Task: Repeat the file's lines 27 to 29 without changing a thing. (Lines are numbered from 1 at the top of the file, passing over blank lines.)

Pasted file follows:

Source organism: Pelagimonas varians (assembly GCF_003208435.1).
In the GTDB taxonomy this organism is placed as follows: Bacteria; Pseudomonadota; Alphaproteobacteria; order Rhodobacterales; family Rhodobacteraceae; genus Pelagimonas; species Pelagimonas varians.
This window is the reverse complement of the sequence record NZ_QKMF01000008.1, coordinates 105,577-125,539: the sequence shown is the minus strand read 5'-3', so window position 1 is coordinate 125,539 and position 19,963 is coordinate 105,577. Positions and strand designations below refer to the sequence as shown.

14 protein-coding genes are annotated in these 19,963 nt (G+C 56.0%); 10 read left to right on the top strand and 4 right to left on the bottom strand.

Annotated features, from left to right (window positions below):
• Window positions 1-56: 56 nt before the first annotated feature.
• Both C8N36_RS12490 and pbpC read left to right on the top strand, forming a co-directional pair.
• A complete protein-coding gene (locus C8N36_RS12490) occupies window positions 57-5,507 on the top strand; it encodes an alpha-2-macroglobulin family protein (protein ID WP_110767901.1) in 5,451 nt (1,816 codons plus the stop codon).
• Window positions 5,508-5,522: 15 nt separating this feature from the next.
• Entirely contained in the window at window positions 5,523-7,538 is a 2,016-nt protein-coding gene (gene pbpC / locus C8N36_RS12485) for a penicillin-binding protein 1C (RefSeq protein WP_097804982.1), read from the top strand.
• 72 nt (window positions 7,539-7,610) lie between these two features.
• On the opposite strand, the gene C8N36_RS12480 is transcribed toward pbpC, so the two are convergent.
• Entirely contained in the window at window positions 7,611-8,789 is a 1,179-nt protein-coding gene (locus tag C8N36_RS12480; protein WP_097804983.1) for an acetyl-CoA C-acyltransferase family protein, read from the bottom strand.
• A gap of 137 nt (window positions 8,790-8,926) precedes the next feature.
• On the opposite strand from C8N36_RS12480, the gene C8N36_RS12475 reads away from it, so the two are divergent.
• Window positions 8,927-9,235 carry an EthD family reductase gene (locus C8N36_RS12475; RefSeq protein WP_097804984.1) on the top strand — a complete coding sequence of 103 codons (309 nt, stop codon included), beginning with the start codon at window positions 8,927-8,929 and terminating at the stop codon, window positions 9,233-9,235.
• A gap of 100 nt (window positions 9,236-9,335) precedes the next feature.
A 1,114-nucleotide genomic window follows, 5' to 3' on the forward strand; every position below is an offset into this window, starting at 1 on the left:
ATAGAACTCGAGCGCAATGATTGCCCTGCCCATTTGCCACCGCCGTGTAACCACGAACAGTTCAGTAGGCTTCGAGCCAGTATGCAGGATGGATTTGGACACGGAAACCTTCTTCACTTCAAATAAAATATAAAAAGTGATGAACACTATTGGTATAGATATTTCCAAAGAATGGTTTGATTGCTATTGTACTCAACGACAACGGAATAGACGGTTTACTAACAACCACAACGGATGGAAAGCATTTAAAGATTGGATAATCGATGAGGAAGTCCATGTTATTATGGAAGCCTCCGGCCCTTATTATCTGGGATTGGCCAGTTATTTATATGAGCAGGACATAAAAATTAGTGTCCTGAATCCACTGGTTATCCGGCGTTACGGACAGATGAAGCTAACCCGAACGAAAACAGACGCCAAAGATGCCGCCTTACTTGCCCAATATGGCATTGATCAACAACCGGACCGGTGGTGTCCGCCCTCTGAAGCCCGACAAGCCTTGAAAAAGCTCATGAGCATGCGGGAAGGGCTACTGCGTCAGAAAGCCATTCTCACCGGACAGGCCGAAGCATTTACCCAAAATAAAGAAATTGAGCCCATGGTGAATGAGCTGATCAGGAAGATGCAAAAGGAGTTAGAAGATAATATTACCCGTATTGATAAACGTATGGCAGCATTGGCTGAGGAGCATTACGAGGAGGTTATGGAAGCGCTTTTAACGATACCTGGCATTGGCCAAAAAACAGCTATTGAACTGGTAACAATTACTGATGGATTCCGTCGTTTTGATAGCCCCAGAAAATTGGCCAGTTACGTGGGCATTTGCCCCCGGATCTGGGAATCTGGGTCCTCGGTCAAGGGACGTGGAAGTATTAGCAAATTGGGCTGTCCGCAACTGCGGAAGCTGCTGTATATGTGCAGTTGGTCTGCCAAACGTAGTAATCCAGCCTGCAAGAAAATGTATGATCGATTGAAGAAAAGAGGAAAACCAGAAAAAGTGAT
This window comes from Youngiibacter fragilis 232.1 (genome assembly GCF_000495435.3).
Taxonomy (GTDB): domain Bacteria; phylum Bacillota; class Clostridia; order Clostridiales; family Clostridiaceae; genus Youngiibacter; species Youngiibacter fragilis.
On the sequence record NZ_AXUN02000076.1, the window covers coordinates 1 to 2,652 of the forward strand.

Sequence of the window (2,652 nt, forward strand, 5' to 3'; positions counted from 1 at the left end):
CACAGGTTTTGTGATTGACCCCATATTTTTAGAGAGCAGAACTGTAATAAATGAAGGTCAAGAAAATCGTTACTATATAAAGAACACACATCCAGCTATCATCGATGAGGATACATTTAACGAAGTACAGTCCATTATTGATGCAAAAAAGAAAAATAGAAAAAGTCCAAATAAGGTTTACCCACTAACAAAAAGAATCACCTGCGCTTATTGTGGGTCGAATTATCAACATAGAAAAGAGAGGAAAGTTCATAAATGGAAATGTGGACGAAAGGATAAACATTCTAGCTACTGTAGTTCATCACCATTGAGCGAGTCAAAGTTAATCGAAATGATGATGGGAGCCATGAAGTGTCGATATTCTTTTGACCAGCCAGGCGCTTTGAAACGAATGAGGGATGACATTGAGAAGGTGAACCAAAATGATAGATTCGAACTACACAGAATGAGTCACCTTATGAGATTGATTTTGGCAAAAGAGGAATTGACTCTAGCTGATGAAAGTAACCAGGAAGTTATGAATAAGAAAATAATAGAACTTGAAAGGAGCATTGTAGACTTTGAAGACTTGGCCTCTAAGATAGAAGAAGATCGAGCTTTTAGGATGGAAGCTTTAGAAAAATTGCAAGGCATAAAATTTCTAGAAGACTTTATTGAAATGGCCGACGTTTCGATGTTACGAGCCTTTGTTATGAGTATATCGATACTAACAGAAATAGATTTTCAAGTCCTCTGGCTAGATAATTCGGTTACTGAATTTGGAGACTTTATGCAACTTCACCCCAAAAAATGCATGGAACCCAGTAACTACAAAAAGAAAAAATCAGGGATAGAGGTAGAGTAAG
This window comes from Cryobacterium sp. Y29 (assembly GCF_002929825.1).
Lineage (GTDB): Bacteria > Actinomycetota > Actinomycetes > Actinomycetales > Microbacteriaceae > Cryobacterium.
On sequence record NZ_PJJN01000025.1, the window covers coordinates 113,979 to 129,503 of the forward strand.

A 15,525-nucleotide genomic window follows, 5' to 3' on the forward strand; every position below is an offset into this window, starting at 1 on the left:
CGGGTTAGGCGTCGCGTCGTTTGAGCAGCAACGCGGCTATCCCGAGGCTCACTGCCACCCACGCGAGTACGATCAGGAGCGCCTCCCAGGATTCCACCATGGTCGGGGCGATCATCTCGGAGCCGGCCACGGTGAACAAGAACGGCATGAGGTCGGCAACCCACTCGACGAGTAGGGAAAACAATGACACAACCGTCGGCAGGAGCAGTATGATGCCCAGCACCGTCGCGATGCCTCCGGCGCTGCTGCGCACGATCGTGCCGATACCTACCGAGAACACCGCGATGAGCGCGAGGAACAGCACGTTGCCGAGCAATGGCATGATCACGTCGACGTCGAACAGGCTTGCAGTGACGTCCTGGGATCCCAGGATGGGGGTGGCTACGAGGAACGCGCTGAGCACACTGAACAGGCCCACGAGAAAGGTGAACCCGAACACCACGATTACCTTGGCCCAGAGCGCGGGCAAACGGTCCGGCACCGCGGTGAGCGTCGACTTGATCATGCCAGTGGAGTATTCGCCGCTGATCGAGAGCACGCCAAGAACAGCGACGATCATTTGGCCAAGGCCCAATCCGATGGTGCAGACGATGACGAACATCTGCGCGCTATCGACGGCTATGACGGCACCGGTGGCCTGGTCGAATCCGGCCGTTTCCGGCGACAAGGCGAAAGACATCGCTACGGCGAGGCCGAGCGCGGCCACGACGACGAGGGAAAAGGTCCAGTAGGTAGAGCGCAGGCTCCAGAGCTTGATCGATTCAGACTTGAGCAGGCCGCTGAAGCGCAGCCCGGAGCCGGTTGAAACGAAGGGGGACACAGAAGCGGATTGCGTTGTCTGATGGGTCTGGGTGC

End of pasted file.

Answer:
On sequence record NZ_PJJN01000025.1, the window covers coordinates 113,979 to 129,503 of the forward strand.

A 15,525-nucleotide genomic window follows, 5' to 3' on the forward strand; every position below is an offset into this window, starting at 1 on the left:
CGGGTTAGGCGTCGCGTCGTTTGAGCAGCAACGCGGCTATCCCGAGGCTCACTGCCACCCACGCGAGTACGATCAGGAGCGCCTCCCAGGATTCCACCATGGTCGGGGCGATCATCTCGGAGCCGGCCACGGTGAACAAGAACGGCATGAGGTCGGCAACCCACTCGACGAGTAGGGAAAACAATGACACAACCGTCGGCAGGAGCAGTATGATGCCCAGCACCGTCGCGATGCCTCCGGCGCTGCTGCGCACGATCGTGCCGATACCTACCGAGAACACCGCGATGAGCGCGAGGAACAGCACGTTGCCGAGCAATGGCATGATCACGTCGACGTCGAACAGGCTTGCAGTGACGTCCTGGGATCCCAGGATGGGGGTGGCTACGAGGAACGCGCTGAGCACACTGAACAGGCCCACGAGAAAGGTGAACCCGAACACCACGATTACCTTGGCCCAGAGCGCGGGCAAACGGTCCGGCACCGCGGTGAGCGTCGACTTGATCATGCCAGTGGAGTATTCGCCGCTGATCGAGAGCACGCCAAGAACAGCGACGATCATTTGGCCAAGGCCCAATCCGATGGTGCAGACGATGACGAACATCTGCGCGCTATCGACGGCTATGACGGCACCGGTGGCCTGGTCGAATCCGGCCGTTTCCGGCGACAAGGCGAAAGACATCGCTACGGCGAGGCCGAGCGCGGCCACGACGACGAGGGAAAAGGTCCAGTAGGTAGAGCGCAGGCTCCAGAGCTTGATCGATTCAGACTTGAGCAGGCCGCTGAAGCGCAGCCCGGAGCCGGTTGAAACGAAGGGGGACACAGAAGCGGATTGCGTTGTCTGATGGGTCTGGGTGC